Over a decade ago, my husband and I were preparing to enter into the world of foster care and adoption. Bright eyed and bushy tailed, we knew very little of what to expect, but we were excited and hopeful. To say we were eager is quite an understatement. We took the very best notes in our training classes, asked questions, spoke to adoptive and foster parents and of course read books. Lots and lots of books. We learned words like attachment, reunification, dysregulation, and complex trauma.
One of the books we read was “Primal Wound: Understanding the Adopted Child” by Nancy Verrier. In this book, Nancy talks about a “primal wound” that develops when a mother and child are separated by adoption shortly after childbirth. It describes the mother and child as having a vital connected relationship which is physical, psychological and physiological, and examines the effects of disrupting such bonds. A central theme in this book is that regardless of the way the adoption is presented and handled by adoptive parents, these memories will have profound effects on the emotional and psychological well-being of the child and adult adoptee.
As I read this book, I remember feeling a bit cynical. How is it possible, that a child would have lifelong effects if we have given them love, stability and a healthy chance to process the adoption? If the child barely remembers their birth parents, specifically their birth mother, what would there be to grieve? Doesn’t love fix it all?
It wasn’t until the last few years, that I realized how very wrong I was. How arrogant of me to think that a stable home life could erase the trauma and the loss of the bonding, attachment, and connections they had physically, mentally, emotionally, and spiritually with their birth mother.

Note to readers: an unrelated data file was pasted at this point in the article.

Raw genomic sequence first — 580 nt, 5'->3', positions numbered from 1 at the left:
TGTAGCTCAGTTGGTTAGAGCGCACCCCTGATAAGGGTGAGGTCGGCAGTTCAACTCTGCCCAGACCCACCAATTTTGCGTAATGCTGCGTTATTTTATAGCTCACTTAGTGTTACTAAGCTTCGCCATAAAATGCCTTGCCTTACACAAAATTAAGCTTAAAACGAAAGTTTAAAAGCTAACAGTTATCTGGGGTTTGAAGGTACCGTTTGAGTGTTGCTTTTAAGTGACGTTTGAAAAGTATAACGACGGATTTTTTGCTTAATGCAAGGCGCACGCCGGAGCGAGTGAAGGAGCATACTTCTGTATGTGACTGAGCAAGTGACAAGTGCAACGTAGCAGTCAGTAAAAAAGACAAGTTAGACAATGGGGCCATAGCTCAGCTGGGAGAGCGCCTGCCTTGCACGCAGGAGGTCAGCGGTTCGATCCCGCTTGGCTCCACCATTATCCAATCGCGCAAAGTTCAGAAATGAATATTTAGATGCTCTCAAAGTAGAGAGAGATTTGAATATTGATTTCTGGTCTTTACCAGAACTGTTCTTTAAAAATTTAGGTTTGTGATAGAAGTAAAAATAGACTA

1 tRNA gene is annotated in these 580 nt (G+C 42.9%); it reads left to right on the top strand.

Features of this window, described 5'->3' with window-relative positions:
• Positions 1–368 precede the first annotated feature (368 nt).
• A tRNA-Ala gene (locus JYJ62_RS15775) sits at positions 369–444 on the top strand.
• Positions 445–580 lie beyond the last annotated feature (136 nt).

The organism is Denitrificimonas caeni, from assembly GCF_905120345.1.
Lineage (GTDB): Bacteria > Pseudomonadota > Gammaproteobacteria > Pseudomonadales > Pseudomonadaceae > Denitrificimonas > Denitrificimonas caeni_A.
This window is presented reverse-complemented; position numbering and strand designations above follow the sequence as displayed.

This grief is very real. There are questions, tears, and so much sadness. All filtered through the eyes of a little one. How can I even begin to help her process this, when as an adult I struggle to process it myself?
I find myself teetering between the extremes- constantly talking about their birth parents or tiptoeing around the whole subject. Neither of which is healthy. When I begin to flounder and feel inadequate, I go back to “Primal Wound” and remember Verrier’s tips.
Verrier offers hope.
She gives 5 Cardinal Rules for Adoptive Parents
- Never Threaten Abandonment – It is what the child expects, but no matter how hard they push for it, it is not what they want.
- Acknowledge your Child’s Feelings – Never say to the child, “You shouldn’t feel that way.” Everyone has a right to their feelings. feelings come from the unconscious. These feelings mean something and should be acknowledged and respected.
- Allow your Child to be Themselves- Withdraw expectations which are alien to their personality and talents and value their personality.
- Do not Try to Take the Place of the Birthmother- Both are the child’s real mother. She is the real biological mother and you are the real nurturing mother. The child can love you both, just as you can love more than one child.
- You Cannot Take Away your Child’s Pain- The child must work through it for themselves.
Although these seem like simple ideas, they can be hard to do when there are tears, questions, and big feelings at the most unexpected time.
I try to be liberal with applying grace to myself as I learn to navigate these waters of grief. I am learning to listen as they continue to process. I’m trying (sometimes fumbling) to read cues and simply just be with them instead of trying to help fix or give words to the pain. Though I (often) fall short, I hope that they will have patience and grace with me as I try and learn from them.